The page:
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Shabbat Parashat Miketz| 5767
Paying for Court-related Expenses - Based on Piskei Din Rabbaniim - vol. VI, pp. 81-89
Case: The plaintiff (=pl)and the defendant (=def)ended the business partnership between them. Def continued the business but did not immediately pay pl. Def was obligated to swear how much of his money was pl’s share of the business and since he did not swear, beit din obligated him to pay a third of the claim. Pl demands reimbursement for the expenses incurred because def did not pay until beit din ruled, for his failure to appear at some hearings, and for the profits that the joint money earned during the period of adjudication.
Ruling: The Shulchan Aruch (Choshen Mishpat 14:5) rules: “He who loses a judgment is not required to pay the opposing litigant for his expenses … however, if he refused to come to court and the plaintiff had to spend money to force him to adjudicate, he must pay for those expenses.” The Yeshu’ot Yisrael adds that if a plaintiff forces the defendant to adjudicate based on fabricated claims, he has to pay the defendant’s expenses. Similarly, Piskei Din Rabani’im III, p. 18 says that when the defendant unreasonably pushes off the plaintiff, he has to pay the expenses. However, that is a difficult extension for the following reason. The Shulchan Aruch (CM 386:3, based on the Rambam), says that if one intentionally but indirectly causes damages to another, he has to pay. However, the Rama accepts the Rosh’s opinion that one cannot obligate another to pay for indirect, non-physical damage. Out of doubt, one cannot extract payment. That which we obligate the one who caused expenses for refusing to come to court is an injunction for disregarding the court.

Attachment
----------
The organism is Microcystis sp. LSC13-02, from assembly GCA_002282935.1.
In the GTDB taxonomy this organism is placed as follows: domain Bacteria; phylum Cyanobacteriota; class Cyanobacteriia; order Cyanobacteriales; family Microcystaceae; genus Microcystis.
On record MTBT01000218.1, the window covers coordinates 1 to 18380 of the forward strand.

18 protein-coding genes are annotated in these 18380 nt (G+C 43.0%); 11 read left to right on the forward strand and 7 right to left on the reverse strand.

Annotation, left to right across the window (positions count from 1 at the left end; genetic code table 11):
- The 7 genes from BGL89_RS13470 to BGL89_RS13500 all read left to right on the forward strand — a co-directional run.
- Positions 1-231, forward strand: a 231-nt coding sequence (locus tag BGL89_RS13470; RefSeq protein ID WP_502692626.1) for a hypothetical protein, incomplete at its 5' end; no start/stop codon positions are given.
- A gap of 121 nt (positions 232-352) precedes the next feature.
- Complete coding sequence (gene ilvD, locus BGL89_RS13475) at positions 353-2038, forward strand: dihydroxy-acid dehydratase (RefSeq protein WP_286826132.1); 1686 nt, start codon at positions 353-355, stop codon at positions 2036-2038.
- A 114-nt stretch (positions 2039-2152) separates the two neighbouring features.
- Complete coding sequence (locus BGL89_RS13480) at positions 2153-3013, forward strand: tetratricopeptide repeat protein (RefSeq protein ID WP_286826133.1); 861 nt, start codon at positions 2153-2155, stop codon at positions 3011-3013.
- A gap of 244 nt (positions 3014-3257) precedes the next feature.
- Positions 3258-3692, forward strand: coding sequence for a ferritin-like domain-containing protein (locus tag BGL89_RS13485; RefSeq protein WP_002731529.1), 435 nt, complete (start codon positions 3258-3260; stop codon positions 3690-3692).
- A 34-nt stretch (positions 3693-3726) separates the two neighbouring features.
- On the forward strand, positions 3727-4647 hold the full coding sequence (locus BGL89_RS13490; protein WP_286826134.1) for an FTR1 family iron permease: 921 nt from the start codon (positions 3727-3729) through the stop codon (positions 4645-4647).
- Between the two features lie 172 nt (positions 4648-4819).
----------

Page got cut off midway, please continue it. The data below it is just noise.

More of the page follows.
Both parties share the court’s charges, as the Shulchan Aruch (CM 13:3) says that both sides pay the scribe to record claims. When the litigants agreed to attend a given hearing and one of them did not show up, he has to pay for directly related expenses. This is based on the Rama (CM 14:5), who says that if one tells his counterpart that he will follow him to court and he does not, he has to pay expenses. One does not have to pay for the other litigant’s loss of time from work, because one who prevents his friend from going about his business cannot be forced to pay.
Regarding the partnership money that def withheld and prevented pl from using to earn, the situation is as follows [in greatly abbreviated form]. The Rama (CM 292:7) rules that if one holds on to his friend’s money and earns from it after the owner asked for the money so that he could earn, the one who withholds has to pay the profits. The Shach (CM 297:15) accepts the opposing opinion that he does not have to share the money earned improperly. This is because the one who withheld acted as a thief; a thief has to pay only according to its value at the time it was stolen. Regarding withheld loans, there is further reason not to pay for the lender’s lost earnings, as this would be forbidden usury.
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